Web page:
The Grandmaster (2013)
Critic Consensus: Though its storytelling is a tad muddled, Wong Kar Wai's The Grandmaster still exhibits the auteur's stylistic flourishes in gorgeous cinematography and explosive action set pieces.
The Grandmaster Photos
Watch it now
News & Interviews for The Grandmaster
Critic Reviews for The Grandmaster
The movie's problems are, in part, those of a great artist trying something new. It's a fine mess.
The Grandmaster blends right in with Wong's body of work, a gorgeous meditation on the importance of sorrow and lament. This one just happens to have kung fu, too.
It ranks with Crouching Tiger, Hidden Dragon, Hero and House of Flying Daggers as one of the most elegant and beautiful martial-arts films to play American screens.
You leave this deeply flawed, deeply beautiful film with no doubt that you've seen an indisputable cinematic grandmaster in action.
Wong Kar Wai is an expressionist master. A master of character - deep, rich, truthful character - especially in The Grandmaster, he is not.
Audience Reviews for The Grandmaster
Wong Kar-Wai seems only concerned about his irritating aesthetics in this hugely unfocused mess that even includes a useless narration and inexplicably irrelevant characters like The Razor - not to mention the use of a theme from Once Upon a Time in America for no clear reason.
The cinematography, no matter what the screenplay is like, how the acting is, or even if the direction was awful, really sold me on this film. Everything technical needs to be praised before any negativity, because this films' visuals will blow your mind. I could not look away from the screen at any moment during the fight sequences, because the choreography and camera work was so beautiful and deserves it's Oscar nomination. Now on to the story. It is a very well-told and well-paced screenplay, but the film is a lot of style, and seems like it overshadows everything. To me, it took me out of the film's messages a bit, but that is always why it has it's nomination, so it's a bit of a tug of war. The acting is very good and the direction is not bad, although it seems he left it up to the cinematographer to plan the action sequences for him. At it's core, this film centers the Ip Man, who would move onto his later years after this film, to be Bruce Lee's trainer. I will definitely recommend this film to people who enjoy true stories or martial arts, but I think that is as far as it will reach. I really enjoyed watching this film though!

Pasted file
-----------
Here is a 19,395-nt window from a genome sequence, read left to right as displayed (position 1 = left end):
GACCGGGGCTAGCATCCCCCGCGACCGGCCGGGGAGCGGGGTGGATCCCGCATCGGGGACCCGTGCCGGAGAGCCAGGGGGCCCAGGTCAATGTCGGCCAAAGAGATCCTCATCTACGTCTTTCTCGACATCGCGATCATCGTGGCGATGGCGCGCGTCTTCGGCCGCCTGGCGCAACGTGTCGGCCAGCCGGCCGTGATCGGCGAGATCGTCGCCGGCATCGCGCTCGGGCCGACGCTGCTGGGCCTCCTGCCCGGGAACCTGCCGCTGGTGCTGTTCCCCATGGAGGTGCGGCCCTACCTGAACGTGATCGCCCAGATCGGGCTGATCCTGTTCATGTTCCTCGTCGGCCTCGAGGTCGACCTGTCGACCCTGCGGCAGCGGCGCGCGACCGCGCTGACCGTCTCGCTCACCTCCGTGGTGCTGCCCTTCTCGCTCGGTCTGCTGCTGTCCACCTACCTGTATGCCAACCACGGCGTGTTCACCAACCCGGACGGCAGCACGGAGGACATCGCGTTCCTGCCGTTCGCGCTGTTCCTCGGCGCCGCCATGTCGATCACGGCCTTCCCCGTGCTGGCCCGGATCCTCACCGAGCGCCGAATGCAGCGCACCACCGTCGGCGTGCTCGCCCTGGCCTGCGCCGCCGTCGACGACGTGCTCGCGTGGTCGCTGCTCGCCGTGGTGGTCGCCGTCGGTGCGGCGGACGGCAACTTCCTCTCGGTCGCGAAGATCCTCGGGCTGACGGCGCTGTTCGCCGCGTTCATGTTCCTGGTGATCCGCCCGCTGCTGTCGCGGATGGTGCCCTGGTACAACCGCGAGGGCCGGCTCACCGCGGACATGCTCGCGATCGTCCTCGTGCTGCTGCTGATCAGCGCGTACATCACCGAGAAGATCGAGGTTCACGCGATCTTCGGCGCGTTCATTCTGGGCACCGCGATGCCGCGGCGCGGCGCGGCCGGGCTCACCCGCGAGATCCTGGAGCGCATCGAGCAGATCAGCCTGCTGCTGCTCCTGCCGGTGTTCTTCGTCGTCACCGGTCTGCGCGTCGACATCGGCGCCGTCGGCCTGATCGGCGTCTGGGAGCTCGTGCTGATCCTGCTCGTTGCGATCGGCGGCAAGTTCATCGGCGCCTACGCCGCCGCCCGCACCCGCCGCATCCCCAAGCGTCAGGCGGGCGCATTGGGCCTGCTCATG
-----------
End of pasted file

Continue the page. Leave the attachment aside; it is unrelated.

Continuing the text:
the storytelling was disjointed, the locations limited, and the characters were dull and underdeveloped. this film suffered from a lack of awareness of time and environment. however it was saved by some stunning fight sequences and solid performances. overall, solid watching but missed a chance to be great.